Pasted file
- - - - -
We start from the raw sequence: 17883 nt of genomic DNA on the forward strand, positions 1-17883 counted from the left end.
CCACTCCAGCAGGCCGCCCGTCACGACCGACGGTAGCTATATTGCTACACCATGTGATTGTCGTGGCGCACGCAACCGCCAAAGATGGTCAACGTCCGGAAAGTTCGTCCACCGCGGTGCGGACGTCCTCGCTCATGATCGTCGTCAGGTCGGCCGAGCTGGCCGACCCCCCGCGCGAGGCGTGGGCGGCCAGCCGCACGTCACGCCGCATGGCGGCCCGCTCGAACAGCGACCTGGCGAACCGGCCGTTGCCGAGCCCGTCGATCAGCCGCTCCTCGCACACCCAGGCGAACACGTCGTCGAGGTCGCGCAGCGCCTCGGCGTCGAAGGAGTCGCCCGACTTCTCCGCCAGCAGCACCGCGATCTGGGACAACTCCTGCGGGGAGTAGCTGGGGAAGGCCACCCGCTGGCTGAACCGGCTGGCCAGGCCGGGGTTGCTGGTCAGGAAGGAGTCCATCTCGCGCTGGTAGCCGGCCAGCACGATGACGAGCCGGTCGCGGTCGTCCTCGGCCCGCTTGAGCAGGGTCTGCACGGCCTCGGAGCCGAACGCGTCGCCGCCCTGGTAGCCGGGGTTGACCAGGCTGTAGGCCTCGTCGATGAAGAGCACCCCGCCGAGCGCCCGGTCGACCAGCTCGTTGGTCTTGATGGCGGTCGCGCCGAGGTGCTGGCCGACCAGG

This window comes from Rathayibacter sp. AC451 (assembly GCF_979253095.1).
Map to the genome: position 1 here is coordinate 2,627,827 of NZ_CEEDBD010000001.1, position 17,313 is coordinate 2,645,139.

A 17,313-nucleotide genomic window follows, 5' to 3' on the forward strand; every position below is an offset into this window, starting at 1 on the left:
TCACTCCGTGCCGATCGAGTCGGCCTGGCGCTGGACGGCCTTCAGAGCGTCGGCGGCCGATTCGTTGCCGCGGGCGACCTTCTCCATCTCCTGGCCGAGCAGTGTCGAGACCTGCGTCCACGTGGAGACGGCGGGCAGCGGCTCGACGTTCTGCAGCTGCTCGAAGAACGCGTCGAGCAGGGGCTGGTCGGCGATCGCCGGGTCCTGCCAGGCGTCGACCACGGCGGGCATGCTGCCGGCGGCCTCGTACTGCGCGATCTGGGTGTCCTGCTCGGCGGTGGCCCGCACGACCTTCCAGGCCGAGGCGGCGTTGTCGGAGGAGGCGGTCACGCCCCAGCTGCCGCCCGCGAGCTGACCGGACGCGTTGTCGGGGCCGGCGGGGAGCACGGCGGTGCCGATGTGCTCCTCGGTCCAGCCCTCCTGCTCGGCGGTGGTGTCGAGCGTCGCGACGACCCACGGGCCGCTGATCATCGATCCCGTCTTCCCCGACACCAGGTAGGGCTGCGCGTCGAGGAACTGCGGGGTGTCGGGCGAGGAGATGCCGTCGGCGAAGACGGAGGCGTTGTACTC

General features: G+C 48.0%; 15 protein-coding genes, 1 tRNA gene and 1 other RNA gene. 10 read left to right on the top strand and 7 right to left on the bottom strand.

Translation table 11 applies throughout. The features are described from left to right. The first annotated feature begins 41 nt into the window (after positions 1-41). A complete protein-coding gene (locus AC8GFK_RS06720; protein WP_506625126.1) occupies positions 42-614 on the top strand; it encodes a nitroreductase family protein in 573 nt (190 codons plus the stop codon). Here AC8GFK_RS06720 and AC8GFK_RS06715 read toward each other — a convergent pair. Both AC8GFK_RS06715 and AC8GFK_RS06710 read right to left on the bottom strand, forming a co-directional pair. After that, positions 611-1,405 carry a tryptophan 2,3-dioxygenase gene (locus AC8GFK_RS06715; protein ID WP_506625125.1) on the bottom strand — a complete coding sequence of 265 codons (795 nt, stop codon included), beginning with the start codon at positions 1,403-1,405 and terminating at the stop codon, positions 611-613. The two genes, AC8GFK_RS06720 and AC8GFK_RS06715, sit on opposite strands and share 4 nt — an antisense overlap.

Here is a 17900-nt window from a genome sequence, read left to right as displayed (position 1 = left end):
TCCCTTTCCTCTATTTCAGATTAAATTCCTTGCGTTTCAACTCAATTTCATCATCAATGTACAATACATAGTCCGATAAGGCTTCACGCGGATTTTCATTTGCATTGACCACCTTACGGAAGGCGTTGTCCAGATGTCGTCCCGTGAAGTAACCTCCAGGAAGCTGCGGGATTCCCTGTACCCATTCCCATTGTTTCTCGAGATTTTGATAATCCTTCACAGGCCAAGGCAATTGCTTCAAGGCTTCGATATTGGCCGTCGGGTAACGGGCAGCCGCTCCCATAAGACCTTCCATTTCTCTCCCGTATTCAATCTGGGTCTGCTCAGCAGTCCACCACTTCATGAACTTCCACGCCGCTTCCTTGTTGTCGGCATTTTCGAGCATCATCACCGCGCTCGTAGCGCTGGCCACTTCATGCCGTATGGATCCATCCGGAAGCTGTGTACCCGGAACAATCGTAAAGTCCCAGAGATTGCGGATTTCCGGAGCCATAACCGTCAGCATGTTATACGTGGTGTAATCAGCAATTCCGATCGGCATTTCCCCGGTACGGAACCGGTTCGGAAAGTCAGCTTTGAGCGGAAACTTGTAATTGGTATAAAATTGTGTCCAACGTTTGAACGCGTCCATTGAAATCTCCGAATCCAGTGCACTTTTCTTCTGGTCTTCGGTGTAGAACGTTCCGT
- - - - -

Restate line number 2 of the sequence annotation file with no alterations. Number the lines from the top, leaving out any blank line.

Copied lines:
CCACTCCAGCAGGCCGCCCGTCACGACCGACGGTAGCTATATTGCTACACCATGTGATTGTCGTGGCGCACGCAACCGCCAAAGATGGTCAACGTCCGGAAAGTTCGTCCACCGCGGTGCGGACGTCCTCGCTCATGATCGTCGTCAGGTCGGCCGAGCTGGCCGACCCCCCGCGCGAGGCGTGGGCGGCCAGCCGCACGTCACGCCGCATGGCGGCCCGCTCGAACAGCGACCTGGCGAACCGGCCGTTGCCGAGCCCGTCGATCAGCCGCTCCTCGCACACCCAGGCGAACACGTCGTCGAGGTCGCGCAGCGCCTCGGCGTCGAAGGAGTCGCCCGACTTCTCCGCCAGCAGCACCGCGATCTGGGACAACTCCTGCGGGGAGTAGCTGGGGAAGGCCACCCGCTGGCTGAACCGGCTGGCCAGGCCGGGGTTGCTGGTCAGGAAGGAGTCCATCTCGCGCTGGTAGCCGGCCAGCACGATGACGAGCCGGTCGCGGTCGTCCTCGGCCCGCTTGAGCAGGGTCTGCACGGCCTCGGAGCCGAACGCGTCGCCGCCCTGGTAGCCGGGGTTGACCAGGCTGTAGGCCTCGTCGATGAAGAGCACCCCGCCGAGCGCCCGGTCGACCAGCTCGTTGGTCTTGATGGCGGTCGCGCCGAGGTGCTGGCCGACCAGG